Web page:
Issue 06/15 | March 13, 2006
Intent to Deceive Cannot be Established Solely by the Absence of a Good Faith Explanation for Nondisclosure

The failure to disclose a prior art device to the PTO, where the only evidence of intent is a lack of a good faith explanation for the nondisclosure, cannot constitute clear and convincing evidence sufficient to support a determination of inequitable conduct.

In M. Eagles Tool Warehouse, Inc. v. Fisher Tooling Company, Inc., Nos. 05-1224, -1228 (Fed. Cir. February 27, 2006), the Court of Appeals for the Federal Circuit reversed a summary judgment ruling of unenforceability due to inequitable conduct.

Fisher's `914 patent is directed to a combination of a pneumatic driver with an eraser wheel to remove decals from a motor vehicle. During prosecution, Fisher never disclosed its own prior art Model 220 die grinder, a tool containing some of the features claimed in the application that issued as the `914 patent. The examiner allowed the claims because he could not find prior art that disclosed all of the claimed limitations. The district court determined the Model 220 die grinder would have been material to patentability, inferred intent to deceive based on nondisclosure, and granted summary judgment of unenforceability to Eagles.

Reversing, the federal circuit emphasized the requirement for a factual basis for finding of intent to deceive. Here, the only evidence of intent to deceive was Fisher's failure to offer a good faith explanation for its nondisclosure. According to the federal circuit, the lack of a good faith explanation for nondisclosure, by itself, was not sufficient to constitute clear and convincing evidence of an intent to deceive.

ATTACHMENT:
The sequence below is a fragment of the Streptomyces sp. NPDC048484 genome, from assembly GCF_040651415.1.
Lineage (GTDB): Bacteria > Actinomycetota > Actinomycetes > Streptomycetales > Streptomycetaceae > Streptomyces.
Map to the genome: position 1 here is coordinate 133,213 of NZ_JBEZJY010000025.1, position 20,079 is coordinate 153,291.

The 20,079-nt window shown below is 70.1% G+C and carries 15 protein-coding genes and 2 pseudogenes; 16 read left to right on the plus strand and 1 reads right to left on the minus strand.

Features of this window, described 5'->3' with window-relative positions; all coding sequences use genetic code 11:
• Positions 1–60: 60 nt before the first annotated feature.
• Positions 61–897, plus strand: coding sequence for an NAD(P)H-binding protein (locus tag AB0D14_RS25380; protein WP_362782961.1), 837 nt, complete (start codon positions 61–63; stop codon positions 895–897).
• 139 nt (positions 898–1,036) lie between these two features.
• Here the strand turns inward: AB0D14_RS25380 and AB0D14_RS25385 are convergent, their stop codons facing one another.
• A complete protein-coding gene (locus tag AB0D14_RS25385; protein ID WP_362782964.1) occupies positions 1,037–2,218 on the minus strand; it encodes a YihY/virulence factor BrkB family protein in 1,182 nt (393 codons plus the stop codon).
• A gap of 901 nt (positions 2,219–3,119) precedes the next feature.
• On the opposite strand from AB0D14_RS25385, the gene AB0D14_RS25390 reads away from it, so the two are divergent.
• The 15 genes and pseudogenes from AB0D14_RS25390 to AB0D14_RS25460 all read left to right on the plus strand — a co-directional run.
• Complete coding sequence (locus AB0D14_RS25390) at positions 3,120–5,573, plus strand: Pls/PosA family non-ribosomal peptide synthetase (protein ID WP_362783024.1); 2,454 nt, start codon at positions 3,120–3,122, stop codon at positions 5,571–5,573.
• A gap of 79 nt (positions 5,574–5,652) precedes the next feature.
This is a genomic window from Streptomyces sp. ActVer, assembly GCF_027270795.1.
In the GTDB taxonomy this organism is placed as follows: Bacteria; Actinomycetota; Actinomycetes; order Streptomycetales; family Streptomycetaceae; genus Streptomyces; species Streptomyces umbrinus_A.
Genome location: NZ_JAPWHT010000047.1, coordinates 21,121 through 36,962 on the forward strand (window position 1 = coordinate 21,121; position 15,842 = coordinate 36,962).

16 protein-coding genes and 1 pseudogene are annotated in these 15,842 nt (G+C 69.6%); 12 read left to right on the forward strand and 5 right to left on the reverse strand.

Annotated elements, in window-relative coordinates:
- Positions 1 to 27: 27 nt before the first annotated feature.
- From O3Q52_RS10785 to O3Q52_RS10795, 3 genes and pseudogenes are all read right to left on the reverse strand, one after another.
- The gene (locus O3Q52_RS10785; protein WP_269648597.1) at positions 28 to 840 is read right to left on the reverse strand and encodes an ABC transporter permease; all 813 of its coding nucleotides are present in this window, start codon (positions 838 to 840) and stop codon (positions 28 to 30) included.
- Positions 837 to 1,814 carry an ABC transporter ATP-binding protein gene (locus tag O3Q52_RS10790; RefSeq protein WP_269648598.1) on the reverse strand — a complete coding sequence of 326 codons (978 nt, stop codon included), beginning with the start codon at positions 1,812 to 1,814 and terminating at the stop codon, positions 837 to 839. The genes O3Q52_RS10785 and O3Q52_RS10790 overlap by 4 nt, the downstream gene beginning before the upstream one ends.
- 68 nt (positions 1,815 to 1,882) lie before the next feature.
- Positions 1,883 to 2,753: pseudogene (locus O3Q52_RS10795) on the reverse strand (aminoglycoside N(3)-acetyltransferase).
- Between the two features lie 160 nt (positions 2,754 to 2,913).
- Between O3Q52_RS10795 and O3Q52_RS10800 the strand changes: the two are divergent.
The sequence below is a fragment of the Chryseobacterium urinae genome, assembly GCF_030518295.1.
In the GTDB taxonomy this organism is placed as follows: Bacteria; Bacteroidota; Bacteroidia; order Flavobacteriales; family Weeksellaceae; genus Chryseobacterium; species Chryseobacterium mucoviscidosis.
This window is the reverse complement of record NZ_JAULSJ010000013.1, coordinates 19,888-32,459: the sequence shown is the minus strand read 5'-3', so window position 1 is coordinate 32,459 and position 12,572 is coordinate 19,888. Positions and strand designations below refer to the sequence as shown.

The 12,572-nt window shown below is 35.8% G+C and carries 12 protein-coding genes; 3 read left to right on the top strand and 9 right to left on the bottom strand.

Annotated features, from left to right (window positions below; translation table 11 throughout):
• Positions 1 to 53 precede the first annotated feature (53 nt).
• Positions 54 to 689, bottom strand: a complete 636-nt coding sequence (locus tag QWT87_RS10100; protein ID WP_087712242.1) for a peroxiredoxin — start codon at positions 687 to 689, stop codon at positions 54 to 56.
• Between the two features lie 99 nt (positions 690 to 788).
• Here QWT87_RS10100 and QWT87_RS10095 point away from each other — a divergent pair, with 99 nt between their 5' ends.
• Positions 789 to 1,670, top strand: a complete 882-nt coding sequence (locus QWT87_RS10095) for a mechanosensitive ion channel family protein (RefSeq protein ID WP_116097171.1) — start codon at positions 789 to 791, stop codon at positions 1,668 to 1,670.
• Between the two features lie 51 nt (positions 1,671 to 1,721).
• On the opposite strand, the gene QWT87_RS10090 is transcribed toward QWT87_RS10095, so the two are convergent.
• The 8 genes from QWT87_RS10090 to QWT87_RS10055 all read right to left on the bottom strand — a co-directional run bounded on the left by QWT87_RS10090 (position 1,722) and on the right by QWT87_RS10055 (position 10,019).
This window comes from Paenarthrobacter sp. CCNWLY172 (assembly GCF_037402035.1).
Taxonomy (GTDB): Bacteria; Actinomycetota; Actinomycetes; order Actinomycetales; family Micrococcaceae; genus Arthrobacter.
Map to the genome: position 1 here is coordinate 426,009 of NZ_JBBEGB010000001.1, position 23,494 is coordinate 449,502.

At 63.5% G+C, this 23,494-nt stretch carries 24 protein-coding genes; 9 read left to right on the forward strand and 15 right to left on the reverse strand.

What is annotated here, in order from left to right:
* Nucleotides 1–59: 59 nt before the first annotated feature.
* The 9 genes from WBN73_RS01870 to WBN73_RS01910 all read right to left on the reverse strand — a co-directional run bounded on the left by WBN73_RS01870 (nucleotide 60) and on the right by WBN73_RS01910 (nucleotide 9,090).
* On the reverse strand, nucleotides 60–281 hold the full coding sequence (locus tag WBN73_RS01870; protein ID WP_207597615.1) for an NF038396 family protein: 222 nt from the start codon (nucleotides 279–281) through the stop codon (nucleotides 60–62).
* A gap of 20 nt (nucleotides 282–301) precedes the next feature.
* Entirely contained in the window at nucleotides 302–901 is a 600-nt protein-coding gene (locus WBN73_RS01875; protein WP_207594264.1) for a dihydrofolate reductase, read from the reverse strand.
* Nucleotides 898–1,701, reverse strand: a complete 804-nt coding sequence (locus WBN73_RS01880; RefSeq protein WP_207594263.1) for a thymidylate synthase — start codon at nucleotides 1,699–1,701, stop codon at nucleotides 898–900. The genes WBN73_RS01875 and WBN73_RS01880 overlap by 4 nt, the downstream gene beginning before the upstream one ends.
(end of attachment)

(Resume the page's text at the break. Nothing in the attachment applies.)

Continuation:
Further, the federal circuit rejected Eagles' argument that Fisher must have known of the relevance of the prior art model, based on the Examiner's statement that all of the claimed limitations could not be found in the prior art. Because many of the claimed features were not found in Fisher's prior art die grinder, the district court erred in concluding that Fisher must have known the relevance of its prior art model based on the examiner's statement alone.

The case presents an interesting contrast to Ferring v. Barr (Feb. 15, 2006), wherein the court reasoned that statements by examiners (and reasonable implications therefrom) could form the basis of a materiality finding, where an applicant should have known that nondisclosure would be material based on those statements. In Ferring, the court inferred intent based on the absence of a good faith explanation for nondisclosure at the summary judgment stage, essentially requiring affidvait evidence of good faith in order to establish a genuine issue of material fact.

Please visit http://media.aplf.org/rm/20060307-public/Eagles.pdf for a copy of the case for your reference.

To discuss these topics further, please feel free to contact the author, Michael R. Dzwonczyk (mdzwonczyk@sughrue.com), at Sughrue Mion, PLLC in Washington DC, USA.

The information contained in this email is provided for informational purposes only and does not represent legal advice. Neither the APLF nor the author intends to create an attorney client relationship by providing this information to you through this message.

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